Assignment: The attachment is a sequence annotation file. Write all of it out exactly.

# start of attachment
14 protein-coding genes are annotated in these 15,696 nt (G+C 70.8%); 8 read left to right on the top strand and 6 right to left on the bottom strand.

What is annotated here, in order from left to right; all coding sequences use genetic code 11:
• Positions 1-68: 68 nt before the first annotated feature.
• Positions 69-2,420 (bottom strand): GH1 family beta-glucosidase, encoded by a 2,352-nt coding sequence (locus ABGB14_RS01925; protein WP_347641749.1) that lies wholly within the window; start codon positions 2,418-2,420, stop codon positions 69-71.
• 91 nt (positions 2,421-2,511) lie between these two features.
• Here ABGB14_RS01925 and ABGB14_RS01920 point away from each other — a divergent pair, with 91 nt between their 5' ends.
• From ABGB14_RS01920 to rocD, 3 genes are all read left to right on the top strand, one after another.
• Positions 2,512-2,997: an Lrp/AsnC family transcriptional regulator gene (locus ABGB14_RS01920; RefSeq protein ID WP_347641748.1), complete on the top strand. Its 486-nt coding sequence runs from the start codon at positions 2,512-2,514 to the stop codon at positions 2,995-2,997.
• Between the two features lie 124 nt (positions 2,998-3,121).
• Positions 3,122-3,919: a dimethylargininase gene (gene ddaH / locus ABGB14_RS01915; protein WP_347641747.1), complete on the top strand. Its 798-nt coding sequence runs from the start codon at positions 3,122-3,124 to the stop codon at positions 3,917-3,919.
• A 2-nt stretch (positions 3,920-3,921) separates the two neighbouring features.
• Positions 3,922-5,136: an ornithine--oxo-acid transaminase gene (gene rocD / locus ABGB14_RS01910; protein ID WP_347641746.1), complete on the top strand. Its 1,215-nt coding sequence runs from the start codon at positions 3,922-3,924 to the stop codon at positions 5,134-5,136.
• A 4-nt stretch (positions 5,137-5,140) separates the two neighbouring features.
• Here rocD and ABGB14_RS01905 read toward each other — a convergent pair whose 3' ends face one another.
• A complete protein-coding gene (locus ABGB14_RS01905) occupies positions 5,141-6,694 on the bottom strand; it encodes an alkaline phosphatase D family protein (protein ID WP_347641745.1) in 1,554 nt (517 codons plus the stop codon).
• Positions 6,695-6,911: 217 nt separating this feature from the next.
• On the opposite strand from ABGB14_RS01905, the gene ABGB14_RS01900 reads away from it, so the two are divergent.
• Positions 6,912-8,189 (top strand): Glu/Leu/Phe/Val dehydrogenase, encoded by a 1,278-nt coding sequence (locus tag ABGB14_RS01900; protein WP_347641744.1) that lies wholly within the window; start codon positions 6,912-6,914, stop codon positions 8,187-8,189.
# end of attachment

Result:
14 protein-coding genes are annotated in these 15,696 nt (G+C 70.8%); 8 read left to right on the top strand and 6 right to left on the bottom strand.

What is annotated here, in order from left to right; all coding sequences use genetic code 11:
• Positions 1-68: 68 nt before the first annotated feature.
• Positions 69-2,420 (bottom strand): GH1 family beta-glucosidase, encoded by a 2,352-nt coding sequence (locus ABGB14_RS01925; protein WP_347641749.1) that lies wholly within the window; start codon positions 2,418-2,420, stop codon positions 69-71.
• 91 nt (positions 2,421-2,511) lie between these two features.
• Here ABGB14_RS01925 and ABGB14_RS01920 point away from each other — a divergent pair, with 91 nt between their 5' ends.
• From ABGB14_RS01920 to rocD, 3 genes are all read left to right on the top strand, one after another.
• Positions 2,512-2,997: an Lrp/AsnC family transcriptional regulator gene (locus ABGB14_RS01920; RefSeq protein ID WP_347641748.1), complete on the top strand. Its 486-nt coding sequence runs from the start codon at positions 2,512-2,514 to the stop codon at positions 2,995-2,997.
• Between the two features lie 124 nt (positions 2,998-3,121).
• Positions 3,122-3,919: a dimethylargininase gene (gene ddaH / locus ABGB14_RS01915; protein WP_347641747.1), complete on the top strand. Its 798-nt coding sequence runs from the start codon at positions 3,122-3,124 to the stop codon at positions 3,917-3,919.
• A 2-nt stretch (positions 3,920-3,921) separates the two neighbouring features.
• Positions 3,922-5,136: an ornithine--oxo-acid transaminase gene (gene rocD / locus ABGB14_RS01910; protein ID WP_347641746.1), complete on the top strand. Its 1,215-nt coding sequence runs from the start codon at positions 3,922-3,924 to the stop codon at positions 5,134-5,136.
• A 4-nt stretch (positions 5,137-5,140) separates the two neighbouring features.
• Here rocD and ABGB14_RS01905 read toward each other — a convergent pair whose 3' ends face one another.
• A complete protein-coding gene (locus ABGB14_RS01905) occupies positions 5,141-6,694 on the bottom strand; it encodes an alkaline phosphatase D family protein (protein ID WP_347641745.1) in 1,554 nt (517 codons plus the stop codon).
• Positions 6,695-6,911: 217 nt separating this feature from the next.
• On the opposite strand from ABGB14_RS01905, the gene ABGB14_RS01900 reads away from it, so the two are divergent.
• Positions 6,912-8,189 (top strand): Glu/Leu/Phe/Val dehydrogenase, encoded by a 1,278-nt coding sequence (locus tag ABGB14_RS01900; protein WP_347641744.1) that lies wholly within the window; start codon positions 6,912-6,914, stop codon positions 8,187-8,189.